Speaking of misclassification of contract workers, Robert Reich of UC Berkeley makes a compelling case for why California’s Proposition 22 isn’t a good measure either (emphasis mine):
Right now, massive corporations like Uber, Lyft, DoorDash, Postmates, and Instacart are pouring nearly $200 million into a giant PR campaign designed to get you to vote for this. It’s their measure — they put it on the ballot — and it’s the most expensive ballot measure ever, not just in California, but in the entire country.
Prop 22 would allow companies like Uber and Lyft to continue to misclassify employees as independent contractors, and eliminate the rights of millions of other workers — who’d no longer be entitled to unemployment insurance, overtime, sick leave, protections against discrimination and sexual harassment, or the right to collectively bargain for better wages and working conditions.
A study by my colleagues at UC Berkeley found that under Prop 22, Uber and Lyft drivers would be guaranteed only $5.64 an hour — a far cry from the $13 an hour minimum wage they’d otherwise get. And the vast majority would not qualify for the health benefits outlined in Prop 22.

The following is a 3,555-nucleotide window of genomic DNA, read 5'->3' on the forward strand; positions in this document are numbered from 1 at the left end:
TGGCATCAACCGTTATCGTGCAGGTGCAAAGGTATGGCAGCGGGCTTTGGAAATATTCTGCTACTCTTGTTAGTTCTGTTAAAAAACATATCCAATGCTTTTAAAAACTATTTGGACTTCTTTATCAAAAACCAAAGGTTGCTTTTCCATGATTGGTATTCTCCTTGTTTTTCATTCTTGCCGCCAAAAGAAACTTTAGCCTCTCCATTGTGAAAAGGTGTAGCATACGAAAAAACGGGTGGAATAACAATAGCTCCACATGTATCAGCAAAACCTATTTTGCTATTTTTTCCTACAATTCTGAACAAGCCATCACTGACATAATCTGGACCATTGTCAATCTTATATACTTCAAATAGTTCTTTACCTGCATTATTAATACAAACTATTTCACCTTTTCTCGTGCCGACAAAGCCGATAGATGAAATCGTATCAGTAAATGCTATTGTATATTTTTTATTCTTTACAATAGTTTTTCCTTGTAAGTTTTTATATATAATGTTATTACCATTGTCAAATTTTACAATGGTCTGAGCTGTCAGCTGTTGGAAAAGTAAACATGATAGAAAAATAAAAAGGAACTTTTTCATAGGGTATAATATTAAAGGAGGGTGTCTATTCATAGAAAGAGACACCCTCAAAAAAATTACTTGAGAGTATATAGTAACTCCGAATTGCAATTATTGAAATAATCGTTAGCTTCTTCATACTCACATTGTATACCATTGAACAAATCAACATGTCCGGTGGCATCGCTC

With hindsight, we can see clearly what’s happened here:
- Venture capital allows companies to pay workers more money than the company is actually earning. The goal for these companies is to earn market share and “crush competition”. They do this by pricing services below market cost.
- Customers love paying less, which is no surprise. Eventually, companies acknowledge that they don’t actually have the cash flow to pay drivers what they used to, so need additional rounds of funding, including in some cases going public. And of course, they need to cut costs, and the easiest way to do that is to reduce driver pay. That’s easy enough, since they’re not officially employees.
- To keep costs low and pay back investors, drivers’ wages are reduced. Drivers have already always had to foot the bill for the cost of everything anyway: the cars, the insurance, the gas, etc.
Essentially, these huge companies put most of the overhead costs on the employees, calls them contractors and call it a day.
Update: This ballot measure, unfortunately, was passed. We have a lot of work still to do.
Contracting Economy Business Venture Capital